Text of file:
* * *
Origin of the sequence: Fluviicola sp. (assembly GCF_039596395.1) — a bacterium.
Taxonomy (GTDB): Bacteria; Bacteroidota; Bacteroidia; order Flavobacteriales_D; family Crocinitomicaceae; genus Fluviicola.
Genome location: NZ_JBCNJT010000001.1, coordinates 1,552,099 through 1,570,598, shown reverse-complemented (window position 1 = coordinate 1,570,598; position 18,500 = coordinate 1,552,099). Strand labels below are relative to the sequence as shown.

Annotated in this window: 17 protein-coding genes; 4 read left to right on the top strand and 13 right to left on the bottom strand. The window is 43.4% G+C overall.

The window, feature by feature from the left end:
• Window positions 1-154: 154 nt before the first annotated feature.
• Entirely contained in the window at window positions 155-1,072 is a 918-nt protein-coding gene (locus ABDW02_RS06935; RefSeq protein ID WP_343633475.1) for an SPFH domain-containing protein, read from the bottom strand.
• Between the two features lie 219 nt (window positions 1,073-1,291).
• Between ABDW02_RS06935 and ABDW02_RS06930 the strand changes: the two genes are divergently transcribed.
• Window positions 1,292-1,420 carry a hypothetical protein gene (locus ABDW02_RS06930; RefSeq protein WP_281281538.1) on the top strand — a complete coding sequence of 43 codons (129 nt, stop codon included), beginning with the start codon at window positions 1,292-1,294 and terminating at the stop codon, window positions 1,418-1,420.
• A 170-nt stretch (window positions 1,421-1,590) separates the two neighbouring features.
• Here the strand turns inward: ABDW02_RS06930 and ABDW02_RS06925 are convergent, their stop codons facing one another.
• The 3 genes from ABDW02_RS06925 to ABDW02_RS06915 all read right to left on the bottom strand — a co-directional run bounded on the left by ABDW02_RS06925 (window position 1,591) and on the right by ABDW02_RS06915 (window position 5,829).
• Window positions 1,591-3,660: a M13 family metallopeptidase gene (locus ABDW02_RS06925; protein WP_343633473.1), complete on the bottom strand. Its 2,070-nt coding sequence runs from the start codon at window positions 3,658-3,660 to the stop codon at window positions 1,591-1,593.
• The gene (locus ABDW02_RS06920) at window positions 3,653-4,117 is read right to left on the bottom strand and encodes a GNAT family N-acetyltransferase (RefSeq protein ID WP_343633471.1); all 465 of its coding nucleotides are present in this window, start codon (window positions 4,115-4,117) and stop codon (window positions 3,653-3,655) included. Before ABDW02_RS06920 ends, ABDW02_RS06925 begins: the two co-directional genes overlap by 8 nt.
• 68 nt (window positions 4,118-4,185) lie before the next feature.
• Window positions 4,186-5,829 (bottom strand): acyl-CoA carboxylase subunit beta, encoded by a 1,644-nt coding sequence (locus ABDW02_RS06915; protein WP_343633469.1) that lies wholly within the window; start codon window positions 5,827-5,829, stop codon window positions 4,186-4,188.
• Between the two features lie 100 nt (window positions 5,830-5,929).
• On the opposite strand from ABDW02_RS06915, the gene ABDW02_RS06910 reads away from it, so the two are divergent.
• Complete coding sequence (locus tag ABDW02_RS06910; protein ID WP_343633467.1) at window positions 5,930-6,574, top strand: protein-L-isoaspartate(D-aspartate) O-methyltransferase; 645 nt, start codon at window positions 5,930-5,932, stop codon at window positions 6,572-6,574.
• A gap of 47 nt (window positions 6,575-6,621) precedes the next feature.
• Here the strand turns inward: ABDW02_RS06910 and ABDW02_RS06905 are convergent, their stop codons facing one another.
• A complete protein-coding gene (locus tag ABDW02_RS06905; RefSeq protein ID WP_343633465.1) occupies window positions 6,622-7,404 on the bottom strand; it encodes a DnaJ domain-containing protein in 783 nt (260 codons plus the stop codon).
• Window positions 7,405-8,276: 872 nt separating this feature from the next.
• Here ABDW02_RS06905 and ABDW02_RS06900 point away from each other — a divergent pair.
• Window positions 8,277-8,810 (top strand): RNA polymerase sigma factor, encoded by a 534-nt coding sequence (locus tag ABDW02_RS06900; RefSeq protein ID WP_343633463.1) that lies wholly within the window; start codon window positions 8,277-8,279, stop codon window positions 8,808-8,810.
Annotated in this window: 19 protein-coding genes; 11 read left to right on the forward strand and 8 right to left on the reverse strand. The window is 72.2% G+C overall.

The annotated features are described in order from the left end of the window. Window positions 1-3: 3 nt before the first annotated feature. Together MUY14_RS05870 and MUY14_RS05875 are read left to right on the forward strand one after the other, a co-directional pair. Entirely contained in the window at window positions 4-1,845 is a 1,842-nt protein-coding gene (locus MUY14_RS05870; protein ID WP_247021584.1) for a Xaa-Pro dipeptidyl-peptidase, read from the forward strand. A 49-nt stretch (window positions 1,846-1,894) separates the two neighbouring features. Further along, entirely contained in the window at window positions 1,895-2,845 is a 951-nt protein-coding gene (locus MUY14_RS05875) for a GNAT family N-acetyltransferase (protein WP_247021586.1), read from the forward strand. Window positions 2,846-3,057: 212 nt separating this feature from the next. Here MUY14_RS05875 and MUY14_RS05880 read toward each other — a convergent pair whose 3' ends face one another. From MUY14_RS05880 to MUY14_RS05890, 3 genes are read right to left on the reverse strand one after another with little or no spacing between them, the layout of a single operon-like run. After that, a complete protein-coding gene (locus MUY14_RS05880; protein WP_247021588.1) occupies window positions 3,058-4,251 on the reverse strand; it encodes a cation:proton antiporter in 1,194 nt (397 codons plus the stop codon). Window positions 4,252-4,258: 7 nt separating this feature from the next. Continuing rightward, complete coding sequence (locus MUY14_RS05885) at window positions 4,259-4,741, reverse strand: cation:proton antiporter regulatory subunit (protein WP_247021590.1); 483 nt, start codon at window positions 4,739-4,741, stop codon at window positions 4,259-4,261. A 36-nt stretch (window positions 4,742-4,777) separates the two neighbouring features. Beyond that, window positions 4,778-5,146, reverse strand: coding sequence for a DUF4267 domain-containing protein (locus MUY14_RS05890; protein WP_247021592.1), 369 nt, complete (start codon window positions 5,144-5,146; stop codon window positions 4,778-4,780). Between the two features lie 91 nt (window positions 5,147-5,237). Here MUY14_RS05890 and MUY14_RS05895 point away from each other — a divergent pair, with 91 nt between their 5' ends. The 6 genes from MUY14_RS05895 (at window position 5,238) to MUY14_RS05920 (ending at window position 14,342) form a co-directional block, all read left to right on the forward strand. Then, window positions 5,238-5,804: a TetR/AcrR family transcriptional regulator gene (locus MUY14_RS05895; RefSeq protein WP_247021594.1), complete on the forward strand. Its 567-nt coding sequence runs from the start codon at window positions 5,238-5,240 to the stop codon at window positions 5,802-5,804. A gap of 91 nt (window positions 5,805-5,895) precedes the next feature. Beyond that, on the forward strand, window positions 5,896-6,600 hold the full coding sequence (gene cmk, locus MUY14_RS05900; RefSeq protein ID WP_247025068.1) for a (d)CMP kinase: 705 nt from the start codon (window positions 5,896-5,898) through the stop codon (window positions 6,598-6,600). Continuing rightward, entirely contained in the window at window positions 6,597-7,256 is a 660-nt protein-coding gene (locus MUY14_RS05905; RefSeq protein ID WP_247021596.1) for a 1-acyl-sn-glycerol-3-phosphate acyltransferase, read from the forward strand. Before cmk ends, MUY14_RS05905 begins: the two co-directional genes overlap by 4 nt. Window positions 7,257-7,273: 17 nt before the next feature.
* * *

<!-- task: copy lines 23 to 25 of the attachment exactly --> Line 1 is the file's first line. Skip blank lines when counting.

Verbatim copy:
• A complete protein-coding gene (locus tag ABDW02_RS06905; RefSeq protein ID WP_343633465.1) occupies window positions 6,622-7,404 on the bottom strand; it encodes a DnaJ domain-containing protein in 783 nt (260 codons plus the stop codon).
• Window positions 7,405-8,276: 872 nt separating this feature from the next.
• Here ABDW02_RS06905 and ABDW02_RS06900 point away from each other — a divergent pair.